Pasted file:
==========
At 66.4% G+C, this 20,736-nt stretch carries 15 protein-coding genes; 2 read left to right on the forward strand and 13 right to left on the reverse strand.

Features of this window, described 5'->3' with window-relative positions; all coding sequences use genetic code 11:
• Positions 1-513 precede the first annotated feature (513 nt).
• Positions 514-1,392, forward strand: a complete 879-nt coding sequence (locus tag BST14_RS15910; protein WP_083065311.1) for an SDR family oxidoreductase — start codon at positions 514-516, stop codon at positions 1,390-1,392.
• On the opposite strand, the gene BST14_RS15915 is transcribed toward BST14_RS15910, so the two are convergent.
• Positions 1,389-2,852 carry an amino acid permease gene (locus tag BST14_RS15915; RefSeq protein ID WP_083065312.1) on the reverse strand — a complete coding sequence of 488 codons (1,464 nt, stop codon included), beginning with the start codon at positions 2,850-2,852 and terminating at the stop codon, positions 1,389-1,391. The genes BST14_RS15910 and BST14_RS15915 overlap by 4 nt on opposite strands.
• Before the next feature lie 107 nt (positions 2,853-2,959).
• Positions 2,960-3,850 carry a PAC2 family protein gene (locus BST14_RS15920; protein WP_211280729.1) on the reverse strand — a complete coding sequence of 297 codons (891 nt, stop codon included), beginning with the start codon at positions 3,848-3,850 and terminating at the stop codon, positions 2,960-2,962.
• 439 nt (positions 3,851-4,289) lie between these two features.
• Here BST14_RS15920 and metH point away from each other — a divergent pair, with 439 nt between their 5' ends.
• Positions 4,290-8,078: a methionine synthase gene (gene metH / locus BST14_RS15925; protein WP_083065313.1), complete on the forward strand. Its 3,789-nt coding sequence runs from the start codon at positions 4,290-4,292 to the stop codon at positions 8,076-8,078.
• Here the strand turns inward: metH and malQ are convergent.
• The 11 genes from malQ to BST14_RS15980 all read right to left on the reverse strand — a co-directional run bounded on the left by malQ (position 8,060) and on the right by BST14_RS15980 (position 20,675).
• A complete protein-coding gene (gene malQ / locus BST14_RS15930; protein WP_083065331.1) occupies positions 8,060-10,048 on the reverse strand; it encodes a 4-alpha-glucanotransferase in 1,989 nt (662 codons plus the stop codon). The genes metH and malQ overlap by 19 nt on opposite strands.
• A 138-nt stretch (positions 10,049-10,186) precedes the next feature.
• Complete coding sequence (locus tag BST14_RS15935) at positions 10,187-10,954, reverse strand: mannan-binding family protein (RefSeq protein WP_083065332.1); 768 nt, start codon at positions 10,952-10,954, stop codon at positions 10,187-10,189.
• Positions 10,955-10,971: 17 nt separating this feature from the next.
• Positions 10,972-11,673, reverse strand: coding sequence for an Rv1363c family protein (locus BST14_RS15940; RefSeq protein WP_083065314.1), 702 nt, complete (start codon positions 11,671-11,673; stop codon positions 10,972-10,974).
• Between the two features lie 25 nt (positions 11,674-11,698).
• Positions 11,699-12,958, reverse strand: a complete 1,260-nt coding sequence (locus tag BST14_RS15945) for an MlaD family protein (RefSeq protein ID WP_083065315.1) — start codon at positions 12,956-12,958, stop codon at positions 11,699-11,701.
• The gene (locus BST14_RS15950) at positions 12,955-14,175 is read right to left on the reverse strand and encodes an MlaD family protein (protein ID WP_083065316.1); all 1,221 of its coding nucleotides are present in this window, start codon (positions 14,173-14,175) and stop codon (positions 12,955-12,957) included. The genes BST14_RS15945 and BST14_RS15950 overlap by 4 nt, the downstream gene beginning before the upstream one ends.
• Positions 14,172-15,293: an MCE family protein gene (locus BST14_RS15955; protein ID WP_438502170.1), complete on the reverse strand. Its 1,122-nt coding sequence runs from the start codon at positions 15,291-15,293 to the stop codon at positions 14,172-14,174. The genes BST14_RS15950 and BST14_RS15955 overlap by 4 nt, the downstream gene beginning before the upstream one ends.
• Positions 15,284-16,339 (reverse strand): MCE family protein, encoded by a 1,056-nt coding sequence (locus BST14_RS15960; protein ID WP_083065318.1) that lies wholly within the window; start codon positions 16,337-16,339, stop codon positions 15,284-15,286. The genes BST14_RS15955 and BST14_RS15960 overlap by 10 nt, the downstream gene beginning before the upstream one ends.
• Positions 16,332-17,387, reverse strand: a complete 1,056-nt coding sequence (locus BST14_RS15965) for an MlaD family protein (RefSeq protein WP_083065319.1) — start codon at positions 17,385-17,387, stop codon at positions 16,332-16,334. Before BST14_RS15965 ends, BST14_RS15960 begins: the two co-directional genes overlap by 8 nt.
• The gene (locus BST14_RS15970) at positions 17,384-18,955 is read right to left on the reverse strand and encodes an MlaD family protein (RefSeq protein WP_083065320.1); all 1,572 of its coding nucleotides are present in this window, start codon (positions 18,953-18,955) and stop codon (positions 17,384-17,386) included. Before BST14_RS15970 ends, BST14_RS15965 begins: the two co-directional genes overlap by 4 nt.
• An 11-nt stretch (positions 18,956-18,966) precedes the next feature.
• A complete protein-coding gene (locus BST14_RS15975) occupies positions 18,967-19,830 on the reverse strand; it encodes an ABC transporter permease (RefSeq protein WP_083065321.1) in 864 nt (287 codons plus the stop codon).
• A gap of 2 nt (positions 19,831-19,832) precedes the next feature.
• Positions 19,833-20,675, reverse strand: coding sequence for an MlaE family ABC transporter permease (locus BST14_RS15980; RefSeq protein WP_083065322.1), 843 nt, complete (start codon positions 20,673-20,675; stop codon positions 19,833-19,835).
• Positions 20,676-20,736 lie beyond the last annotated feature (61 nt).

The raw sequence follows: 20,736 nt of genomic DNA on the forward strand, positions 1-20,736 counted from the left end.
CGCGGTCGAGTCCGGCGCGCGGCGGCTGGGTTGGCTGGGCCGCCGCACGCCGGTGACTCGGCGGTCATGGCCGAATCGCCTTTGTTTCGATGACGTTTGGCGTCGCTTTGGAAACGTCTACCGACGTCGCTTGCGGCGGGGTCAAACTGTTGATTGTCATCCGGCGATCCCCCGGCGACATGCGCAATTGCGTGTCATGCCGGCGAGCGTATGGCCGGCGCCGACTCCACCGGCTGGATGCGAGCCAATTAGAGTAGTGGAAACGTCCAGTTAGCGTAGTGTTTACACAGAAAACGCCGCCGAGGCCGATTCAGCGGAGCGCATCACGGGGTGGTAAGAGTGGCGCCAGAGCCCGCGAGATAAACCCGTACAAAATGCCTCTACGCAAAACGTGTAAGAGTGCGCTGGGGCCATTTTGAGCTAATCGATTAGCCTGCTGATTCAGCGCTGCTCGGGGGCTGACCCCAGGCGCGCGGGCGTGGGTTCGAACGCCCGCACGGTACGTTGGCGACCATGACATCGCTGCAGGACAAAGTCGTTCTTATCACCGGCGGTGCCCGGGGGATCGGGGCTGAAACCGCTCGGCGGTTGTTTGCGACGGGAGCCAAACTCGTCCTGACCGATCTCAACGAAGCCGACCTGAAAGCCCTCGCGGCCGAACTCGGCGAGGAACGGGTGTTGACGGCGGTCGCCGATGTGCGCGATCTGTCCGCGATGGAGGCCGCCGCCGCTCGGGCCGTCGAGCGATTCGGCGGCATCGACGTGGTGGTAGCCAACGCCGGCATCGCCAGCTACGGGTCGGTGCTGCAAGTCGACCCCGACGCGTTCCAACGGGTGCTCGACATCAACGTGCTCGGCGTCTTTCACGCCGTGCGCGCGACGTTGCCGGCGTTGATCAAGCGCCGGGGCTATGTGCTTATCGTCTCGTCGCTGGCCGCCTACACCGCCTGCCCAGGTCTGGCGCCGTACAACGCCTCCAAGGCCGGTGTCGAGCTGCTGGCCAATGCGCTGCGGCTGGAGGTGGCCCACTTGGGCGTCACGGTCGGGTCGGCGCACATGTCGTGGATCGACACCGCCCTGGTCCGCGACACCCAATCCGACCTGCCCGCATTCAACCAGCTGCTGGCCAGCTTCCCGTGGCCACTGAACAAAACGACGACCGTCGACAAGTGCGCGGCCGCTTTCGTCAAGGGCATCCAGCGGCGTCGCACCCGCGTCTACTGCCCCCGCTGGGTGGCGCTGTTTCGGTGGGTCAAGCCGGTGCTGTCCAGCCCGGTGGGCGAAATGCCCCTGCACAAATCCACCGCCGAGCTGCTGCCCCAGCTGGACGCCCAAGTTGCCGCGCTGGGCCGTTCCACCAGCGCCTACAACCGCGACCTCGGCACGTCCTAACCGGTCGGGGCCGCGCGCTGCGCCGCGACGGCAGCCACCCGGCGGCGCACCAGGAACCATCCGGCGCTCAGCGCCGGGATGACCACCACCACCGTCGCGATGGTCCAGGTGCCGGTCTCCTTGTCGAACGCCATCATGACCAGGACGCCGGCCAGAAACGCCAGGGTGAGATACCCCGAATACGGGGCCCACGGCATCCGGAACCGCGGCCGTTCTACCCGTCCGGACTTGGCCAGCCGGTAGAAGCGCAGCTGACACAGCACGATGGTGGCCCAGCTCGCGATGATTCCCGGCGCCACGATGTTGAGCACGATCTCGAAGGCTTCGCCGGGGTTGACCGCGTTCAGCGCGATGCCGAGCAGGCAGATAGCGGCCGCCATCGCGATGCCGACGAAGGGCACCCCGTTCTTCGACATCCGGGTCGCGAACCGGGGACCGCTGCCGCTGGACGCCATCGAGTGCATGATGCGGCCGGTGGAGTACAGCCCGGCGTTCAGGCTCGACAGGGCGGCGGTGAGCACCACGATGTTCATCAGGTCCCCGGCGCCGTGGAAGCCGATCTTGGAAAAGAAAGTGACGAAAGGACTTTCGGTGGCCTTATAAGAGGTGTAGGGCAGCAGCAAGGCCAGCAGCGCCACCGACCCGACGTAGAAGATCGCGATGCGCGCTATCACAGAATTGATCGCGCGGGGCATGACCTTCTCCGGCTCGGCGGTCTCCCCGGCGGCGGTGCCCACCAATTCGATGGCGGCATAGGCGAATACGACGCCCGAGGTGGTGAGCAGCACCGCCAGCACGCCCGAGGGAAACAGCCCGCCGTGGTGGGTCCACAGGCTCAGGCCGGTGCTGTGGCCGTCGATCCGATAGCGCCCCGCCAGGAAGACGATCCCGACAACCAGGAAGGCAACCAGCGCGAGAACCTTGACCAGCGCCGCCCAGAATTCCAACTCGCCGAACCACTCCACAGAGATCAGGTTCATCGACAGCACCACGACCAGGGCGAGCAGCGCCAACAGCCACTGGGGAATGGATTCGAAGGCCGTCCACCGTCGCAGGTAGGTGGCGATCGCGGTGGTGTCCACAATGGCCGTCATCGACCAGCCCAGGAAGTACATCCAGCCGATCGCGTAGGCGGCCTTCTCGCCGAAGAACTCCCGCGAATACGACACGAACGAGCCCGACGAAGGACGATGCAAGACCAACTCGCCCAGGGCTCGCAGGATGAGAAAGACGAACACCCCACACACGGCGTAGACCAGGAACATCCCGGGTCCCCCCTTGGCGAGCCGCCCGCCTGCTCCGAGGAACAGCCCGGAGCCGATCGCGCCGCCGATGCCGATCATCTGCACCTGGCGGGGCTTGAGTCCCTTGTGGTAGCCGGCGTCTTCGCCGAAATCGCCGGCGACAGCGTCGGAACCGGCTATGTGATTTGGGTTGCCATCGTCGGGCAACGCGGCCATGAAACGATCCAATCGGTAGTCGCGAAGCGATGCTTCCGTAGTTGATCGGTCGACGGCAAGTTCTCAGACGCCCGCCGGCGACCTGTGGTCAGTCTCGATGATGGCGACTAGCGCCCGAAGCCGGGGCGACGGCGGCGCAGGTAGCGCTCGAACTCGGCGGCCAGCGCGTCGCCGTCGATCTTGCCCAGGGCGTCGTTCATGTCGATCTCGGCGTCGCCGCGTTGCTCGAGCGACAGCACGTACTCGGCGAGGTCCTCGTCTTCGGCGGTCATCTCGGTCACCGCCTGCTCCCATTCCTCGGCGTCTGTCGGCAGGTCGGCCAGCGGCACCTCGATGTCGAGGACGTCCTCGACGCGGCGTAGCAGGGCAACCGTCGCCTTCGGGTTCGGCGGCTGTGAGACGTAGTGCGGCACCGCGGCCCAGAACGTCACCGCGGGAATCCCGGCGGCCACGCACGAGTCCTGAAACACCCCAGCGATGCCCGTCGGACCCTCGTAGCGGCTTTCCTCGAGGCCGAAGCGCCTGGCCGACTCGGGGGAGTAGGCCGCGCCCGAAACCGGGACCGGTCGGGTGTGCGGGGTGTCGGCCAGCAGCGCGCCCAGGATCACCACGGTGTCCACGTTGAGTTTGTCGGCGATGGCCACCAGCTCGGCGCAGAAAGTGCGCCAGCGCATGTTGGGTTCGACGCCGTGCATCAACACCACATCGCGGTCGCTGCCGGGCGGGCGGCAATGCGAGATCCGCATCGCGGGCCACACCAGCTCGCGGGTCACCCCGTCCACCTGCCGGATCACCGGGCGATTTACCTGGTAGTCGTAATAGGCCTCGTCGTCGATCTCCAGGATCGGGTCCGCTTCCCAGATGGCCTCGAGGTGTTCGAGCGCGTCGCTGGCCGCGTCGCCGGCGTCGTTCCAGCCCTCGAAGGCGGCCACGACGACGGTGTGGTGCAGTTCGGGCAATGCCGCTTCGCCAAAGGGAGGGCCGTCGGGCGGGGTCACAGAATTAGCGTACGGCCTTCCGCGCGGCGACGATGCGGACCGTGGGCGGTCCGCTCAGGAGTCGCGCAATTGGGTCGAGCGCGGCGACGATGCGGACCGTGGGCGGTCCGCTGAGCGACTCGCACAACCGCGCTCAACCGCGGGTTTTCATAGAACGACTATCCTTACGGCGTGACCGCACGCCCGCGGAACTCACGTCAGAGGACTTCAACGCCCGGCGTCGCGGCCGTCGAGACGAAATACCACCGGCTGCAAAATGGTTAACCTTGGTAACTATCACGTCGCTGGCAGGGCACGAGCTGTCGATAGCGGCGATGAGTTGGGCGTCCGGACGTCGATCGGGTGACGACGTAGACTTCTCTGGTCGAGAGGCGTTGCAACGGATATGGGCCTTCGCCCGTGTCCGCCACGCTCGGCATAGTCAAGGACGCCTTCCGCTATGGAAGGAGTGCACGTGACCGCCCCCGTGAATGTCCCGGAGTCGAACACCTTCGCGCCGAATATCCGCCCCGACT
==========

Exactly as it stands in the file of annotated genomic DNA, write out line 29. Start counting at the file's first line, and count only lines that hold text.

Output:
• Positions 19,833-20,675, reverse strand: coding sequence for an MlaE family ABC transporter permease (locus BST14_RS15980; RefSeq protein WP_083065322.1), 843 nt, complete (start codon positions 20,673-20,675; stop codon positions 19,833-19,835).